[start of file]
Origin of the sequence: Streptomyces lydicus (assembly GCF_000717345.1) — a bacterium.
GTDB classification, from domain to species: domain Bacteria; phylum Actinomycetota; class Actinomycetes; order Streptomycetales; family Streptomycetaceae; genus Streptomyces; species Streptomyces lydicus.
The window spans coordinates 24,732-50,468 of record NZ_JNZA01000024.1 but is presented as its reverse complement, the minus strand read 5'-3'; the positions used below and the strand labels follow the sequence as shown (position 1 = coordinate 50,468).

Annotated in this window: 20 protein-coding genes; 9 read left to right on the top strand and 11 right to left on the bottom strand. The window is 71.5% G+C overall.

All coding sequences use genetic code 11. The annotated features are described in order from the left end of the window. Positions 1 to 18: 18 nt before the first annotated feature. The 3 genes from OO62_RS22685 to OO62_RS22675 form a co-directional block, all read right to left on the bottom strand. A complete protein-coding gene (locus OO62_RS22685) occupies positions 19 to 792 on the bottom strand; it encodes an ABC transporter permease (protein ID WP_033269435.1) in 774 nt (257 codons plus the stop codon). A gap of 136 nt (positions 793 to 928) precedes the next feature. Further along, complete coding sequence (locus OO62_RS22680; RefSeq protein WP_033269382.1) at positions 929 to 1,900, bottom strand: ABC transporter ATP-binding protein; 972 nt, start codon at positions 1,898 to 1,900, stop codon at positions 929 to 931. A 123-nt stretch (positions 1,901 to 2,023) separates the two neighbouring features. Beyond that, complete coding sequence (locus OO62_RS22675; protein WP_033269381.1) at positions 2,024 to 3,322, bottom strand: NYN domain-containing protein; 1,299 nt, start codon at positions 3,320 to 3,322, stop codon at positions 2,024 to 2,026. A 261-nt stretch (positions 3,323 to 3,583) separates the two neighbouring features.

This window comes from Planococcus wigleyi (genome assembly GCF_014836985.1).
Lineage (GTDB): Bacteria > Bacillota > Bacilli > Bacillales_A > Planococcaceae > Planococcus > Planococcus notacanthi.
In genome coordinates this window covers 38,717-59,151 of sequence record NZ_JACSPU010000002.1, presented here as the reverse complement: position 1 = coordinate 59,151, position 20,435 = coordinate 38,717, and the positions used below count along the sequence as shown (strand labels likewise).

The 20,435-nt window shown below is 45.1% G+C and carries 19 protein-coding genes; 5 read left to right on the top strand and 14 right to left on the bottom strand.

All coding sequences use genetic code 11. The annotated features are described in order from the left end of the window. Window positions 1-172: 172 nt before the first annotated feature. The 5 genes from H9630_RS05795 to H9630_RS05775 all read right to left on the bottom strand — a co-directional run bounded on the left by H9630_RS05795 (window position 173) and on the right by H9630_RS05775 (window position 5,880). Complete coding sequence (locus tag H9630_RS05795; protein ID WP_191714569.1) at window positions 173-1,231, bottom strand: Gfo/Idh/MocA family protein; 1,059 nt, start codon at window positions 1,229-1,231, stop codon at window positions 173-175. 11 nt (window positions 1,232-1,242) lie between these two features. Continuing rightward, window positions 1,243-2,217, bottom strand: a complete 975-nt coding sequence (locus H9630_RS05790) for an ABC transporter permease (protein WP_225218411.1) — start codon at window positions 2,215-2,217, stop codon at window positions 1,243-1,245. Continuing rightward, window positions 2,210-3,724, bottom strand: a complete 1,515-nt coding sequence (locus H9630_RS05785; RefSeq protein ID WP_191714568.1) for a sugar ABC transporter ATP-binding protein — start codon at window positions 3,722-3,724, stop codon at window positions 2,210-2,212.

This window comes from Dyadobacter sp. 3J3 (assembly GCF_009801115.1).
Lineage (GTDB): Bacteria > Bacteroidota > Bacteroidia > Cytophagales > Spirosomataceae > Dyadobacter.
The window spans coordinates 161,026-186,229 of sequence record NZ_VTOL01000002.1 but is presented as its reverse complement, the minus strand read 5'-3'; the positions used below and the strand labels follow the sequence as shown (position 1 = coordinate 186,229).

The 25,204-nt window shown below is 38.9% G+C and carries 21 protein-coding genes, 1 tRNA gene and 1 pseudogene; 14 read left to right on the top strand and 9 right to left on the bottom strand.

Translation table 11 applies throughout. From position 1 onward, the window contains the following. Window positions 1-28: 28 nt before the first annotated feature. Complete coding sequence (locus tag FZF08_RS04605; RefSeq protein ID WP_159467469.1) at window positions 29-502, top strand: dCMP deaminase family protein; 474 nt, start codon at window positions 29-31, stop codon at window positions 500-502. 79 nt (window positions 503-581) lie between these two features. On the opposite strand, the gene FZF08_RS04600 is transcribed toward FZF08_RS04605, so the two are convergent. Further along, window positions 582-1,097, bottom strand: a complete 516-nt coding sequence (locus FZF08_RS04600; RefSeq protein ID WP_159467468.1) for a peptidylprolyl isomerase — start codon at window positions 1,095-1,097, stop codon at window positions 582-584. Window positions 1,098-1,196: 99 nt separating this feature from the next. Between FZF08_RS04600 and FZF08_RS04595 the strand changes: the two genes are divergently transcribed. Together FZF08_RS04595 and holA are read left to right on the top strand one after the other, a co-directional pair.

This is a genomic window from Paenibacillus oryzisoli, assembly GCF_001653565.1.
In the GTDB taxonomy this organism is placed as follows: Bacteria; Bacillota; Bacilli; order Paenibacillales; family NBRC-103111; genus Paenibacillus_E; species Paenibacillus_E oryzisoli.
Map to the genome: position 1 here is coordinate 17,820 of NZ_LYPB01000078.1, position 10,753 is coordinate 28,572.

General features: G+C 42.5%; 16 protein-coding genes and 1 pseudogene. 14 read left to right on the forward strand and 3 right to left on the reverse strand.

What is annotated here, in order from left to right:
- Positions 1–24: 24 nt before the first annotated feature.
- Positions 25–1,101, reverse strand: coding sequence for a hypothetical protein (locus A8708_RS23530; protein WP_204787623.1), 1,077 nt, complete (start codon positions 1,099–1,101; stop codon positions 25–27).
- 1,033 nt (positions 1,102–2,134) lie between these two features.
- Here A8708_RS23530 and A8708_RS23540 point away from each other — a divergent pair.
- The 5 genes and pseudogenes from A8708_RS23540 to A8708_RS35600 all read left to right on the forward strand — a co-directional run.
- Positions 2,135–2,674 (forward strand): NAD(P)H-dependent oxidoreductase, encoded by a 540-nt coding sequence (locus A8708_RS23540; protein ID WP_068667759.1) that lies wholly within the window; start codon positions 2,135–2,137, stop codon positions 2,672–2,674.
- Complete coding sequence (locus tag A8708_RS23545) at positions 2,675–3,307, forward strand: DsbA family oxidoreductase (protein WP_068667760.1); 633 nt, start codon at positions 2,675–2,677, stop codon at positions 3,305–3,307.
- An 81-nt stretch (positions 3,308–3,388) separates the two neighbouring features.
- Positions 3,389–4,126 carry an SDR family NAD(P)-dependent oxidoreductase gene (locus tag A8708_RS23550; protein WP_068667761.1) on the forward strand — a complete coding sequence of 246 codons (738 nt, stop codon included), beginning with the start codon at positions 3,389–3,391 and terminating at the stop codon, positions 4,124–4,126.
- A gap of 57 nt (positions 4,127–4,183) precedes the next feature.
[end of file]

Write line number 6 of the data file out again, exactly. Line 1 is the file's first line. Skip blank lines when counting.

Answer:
This window comes from Planococcus wigleyi (genome assembly GCF_014836985.1).